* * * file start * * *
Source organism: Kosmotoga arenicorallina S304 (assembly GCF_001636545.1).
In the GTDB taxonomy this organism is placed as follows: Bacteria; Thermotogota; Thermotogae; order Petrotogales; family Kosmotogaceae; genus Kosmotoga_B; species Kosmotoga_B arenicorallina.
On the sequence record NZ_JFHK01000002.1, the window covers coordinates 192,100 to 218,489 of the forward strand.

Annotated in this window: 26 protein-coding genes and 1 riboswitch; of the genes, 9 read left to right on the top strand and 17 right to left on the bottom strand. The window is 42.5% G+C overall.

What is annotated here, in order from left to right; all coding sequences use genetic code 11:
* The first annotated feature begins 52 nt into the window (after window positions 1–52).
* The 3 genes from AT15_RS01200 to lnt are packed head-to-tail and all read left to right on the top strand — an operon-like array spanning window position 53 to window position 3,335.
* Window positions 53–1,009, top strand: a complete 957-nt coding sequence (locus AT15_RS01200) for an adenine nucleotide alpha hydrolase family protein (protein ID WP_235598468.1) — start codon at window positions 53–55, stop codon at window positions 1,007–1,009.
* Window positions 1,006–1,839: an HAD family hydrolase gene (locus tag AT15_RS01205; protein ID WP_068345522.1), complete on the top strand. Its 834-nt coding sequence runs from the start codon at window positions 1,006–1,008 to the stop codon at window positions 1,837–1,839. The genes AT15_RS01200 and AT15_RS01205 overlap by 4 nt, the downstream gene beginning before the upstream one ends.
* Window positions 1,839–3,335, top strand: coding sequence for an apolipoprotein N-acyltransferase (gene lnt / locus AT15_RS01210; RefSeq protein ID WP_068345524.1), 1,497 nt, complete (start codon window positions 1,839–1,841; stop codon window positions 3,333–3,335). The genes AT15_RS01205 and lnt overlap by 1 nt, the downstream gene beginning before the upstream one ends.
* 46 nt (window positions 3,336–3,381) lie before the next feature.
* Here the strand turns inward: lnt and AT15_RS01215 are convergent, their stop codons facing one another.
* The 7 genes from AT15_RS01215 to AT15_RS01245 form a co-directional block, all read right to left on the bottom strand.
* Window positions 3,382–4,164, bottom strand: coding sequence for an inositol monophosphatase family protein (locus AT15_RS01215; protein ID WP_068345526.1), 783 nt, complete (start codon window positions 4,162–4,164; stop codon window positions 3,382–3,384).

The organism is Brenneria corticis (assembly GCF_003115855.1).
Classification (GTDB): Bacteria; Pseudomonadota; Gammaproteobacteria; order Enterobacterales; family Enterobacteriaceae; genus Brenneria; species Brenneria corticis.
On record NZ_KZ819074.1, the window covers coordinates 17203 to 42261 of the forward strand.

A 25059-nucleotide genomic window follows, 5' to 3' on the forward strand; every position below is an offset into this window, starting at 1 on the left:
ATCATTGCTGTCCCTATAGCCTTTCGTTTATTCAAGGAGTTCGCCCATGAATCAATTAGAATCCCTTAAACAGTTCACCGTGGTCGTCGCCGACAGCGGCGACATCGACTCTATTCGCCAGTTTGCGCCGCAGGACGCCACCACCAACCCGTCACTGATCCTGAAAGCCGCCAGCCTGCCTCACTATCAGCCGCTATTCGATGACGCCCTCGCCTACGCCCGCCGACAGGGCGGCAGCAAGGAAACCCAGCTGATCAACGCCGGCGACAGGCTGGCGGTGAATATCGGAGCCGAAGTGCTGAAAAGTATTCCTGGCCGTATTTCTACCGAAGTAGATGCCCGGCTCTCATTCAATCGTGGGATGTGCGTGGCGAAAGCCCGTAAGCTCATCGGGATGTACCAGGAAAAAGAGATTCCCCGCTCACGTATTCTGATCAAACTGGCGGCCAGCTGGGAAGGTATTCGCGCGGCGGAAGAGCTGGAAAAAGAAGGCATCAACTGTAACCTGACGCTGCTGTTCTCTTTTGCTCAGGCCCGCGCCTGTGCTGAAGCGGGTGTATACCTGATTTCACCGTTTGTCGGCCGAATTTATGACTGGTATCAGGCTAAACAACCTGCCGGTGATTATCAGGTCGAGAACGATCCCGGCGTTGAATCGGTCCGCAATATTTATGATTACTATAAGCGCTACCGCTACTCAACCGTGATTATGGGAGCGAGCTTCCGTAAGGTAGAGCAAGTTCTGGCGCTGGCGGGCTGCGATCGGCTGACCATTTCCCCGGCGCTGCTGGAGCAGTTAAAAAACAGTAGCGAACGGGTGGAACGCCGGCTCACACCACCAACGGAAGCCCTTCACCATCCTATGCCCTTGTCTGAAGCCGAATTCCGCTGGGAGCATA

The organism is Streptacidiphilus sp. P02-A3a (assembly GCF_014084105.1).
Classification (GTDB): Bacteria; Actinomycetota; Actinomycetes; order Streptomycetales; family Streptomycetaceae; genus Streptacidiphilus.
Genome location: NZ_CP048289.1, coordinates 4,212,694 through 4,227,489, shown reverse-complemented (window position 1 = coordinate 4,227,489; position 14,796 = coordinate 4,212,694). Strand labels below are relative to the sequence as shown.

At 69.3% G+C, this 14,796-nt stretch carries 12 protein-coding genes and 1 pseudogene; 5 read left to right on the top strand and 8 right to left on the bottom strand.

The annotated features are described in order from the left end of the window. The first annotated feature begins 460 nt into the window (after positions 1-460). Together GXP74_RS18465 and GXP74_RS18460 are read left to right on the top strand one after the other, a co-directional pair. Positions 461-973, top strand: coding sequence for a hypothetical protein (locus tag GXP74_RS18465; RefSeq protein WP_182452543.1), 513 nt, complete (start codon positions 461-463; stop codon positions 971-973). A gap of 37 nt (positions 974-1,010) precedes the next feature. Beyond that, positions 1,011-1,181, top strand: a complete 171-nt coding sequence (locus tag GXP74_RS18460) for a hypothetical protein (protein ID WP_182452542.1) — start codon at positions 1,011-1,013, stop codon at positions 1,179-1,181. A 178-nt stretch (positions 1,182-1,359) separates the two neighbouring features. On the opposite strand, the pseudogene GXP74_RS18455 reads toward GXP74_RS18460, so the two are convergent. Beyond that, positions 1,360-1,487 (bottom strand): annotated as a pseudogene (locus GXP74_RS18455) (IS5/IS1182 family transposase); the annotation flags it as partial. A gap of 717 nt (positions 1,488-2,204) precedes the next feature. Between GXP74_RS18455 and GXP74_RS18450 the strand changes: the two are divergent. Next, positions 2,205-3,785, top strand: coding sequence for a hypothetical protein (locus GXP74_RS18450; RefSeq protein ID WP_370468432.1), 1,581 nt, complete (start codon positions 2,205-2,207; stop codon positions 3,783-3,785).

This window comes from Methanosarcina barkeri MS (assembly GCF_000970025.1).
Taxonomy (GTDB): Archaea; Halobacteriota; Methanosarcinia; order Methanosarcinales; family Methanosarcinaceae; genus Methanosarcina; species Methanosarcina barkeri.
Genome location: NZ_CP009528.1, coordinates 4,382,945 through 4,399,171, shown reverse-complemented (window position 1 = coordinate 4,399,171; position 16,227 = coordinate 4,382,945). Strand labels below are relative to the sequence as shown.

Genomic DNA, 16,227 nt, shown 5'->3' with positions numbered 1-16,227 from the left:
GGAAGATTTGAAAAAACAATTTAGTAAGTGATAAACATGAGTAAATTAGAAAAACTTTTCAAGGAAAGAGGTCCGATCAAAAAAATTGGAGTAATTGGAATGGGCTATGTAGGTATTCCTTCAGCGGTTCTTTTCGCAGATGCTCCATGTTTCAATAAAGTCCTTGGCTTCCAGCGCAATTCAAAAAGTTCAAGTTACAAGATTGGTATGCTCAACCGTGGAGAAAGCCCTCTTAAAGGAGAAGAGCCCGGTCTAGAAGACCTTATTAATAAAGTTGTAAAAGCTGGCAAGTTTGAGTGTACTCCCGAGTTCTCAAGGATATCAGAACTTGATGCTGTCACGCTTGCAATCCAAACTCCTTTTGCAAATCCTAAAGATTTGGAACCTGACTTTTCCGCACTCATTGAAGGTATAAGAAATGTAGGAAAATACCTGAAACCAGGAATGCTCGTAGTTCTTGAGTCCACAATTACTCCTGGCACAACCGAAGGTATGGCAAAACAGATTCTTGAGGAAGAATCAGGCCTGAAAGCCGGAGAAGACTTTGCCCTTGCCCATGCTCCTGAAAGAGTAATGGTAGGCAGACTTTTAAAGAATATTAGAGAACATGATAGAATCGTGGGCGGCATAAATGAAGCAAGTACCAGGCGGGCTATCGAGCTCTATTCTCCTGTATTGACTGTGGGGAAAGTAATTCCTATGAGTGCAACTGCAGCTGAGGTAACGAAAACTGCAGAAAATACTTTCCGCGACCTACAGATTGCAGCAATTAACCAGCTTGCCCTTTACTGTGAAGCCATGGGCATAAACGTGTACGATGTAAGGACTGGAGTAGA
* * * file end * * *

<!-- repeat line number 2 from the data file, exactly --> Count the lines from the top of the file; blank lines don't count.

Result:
In the GTDB taxonomy this organism is placed as follows: Bacteria; Thermotogota; Thermotogae; order Petrotogales; family Kosmotogaceae; genus Kosmotoga_B; species Kosmotoga_B arenicorallina.